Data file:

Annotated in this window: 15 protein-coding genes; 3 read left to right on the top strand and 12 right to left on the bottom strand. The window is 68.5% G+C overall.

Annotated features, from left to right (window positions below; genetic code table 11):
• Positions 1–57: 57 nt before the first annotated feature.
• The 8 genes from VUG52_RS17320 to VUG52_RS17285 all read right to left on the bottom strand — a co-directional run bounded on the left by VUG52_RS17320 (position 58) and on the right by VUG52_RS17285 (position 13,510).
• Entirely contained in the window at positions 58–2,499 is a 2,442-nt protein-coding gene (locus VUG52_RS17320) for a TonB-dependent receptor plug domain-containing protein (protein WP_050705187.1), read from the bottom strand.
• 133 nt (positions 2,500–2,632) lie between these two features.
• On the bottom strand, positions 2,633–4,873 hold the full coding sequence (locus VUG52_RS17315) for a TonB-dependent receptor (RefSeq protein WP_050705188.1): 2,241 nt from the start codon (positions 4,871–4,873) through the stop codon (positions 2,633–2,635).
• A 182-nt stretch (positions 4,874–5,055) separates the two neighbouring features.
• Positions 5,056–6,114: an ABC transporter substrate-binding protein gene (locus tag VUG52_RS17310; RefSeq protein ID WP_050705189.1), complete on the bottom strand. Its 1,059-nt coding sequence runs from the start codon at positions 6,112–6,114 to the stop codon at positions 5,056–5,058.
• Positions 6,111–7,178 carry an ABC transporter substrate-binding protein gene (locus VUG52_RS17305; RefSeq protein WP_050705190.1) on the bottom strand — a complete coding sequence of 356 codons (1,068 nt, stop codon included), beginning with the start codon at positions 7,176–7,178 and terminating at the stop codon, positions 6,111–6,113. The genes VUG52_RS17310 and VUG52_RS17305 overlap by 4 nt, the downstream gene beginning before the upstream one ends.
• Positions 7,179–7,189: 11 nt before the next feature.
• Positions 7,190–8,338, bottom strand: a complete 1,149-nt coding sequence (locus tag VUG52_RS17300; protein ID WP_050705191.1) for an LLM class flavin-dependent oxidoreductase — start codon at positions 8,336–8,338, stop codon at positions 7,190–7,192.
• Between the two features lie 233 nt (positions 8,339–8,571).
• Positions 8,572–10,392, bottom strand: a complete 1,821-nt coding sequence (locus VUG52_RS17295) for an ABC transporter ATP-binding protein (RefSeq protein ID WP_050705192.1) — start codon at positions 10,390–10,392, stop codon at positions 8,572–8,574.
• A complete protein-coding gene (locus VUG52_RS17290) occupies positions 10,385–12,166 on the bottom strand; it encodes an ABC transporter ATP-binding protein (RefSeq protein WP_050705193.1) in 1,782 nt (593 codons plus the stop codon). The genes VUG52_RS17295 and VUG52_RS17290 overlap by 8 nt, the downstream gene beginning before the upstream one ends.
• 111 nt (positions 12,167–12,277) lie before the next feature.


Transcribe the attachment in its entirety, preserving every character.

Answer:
Annotated in this window: 15 protein-coding genes; 3 read left to right on the top strand and 12 right to left on the bottom strand. The window is 68.5% G+C overall.

Annotated features, from left to right (window positions below; genetic code table 11):
• Positions 1–57: 57 nt before the first annotated feature.
• The 8 genes from VUG52_RS17320 to VUG52_RS17285 all read right to left on the bottom strand — a co-directional run bounded on the left by VUG52_RS17320 (position 58) and on the right by VUG52_RS17285 (position 13,510).
• Entirely contained in the window at positions 58–2,499 is a 2,442-nt protein-coding gene (locus VUG52_RS17320) for a TonB-dependent receptor plug domain-containing protein (protein WP_050705187.1), read from the bottom strand.
• 133 nt (positions 2,500–2,632) lie between these two features.
• On the bottom strand, positions 2,633–4,873 hold the full coding sequence (locus VUG52_RS17315) for a TonB-dependent receptor (RefSeq protein WP_050705188.1): 2,241 nt from the start codon (positions 4,871–4,873) through the stop codon (positions 2,633–2,635).
• A 182-nt stretch (positions 4,874–5,055) separates the two neighbouring features.
• Positions 5,056–6,114: an ABC transporter substrate-binding protein gene (locus tag VUG52_RS17310; RefSeq protein ID WP_050705189.1), complete on the bottom strand. Its 1,059-nt coding sequence runs from the start codon at positions 6,112–6,114 to the stop codon at positions 5,056–5,058.
• Positions 6,111–7,178 carry an ABC transporter substrate-binding protein gene (locus VUG52_RS17305; RefSeq protein WP_050705190.1) on the bottom strand — a complete coding sequence of 356 codons (1,068 nt, stop codon included), beginning with the start codon at positions 7,176–7,178 and terminating at the stop codon, positions 6,111–6,113. The genes VUG52_RS17310 and VUG52_RS17305 overlap by 4 nt, the downstream gene beginning before the upstream one ends.
• Positions 7,179–7,189: 11 nt before the next feature.
• Positions 7,190–8,338, bottom strand: a complete 1,149-nt coding sequence (locus tag VUG52_RS17300; protein ID WP_050705191.1) for an LLM class flavin-dependent oxidoreductase — start codon at positions 8,336–8,338, stop codon at positions 7,190–7,192.
• Between the two features lie 233 nt (positions 8,339–8,571).
• Positions 8,572–10,392, bottom strand: a complete 1,821-nt coding sequence (locus VUG52_RS17295) for an ABC transporter ATP-binding protein (RefSeq protein ID WP_050705192.1) — start codon at positions 10,390–10,392, stop codon at positions 8,572–8,574.
• A complete protein-coding gene (locus VUG52_RS17290) occupies positions 10,385–12,166 on the bottom strand; it encodes an ABC transporter ATP-binding protein (RefSeq protein WP_050705193.1) in 1,782 nt (593 codons plus the stop codon). The genes VUG52_RS17295 and VUG52_RS17290 overlap by 8 nt, the downstream gene beginning before the upstream one ends.
• 111 nt (positions 12,167–12,277) lie before the next feature.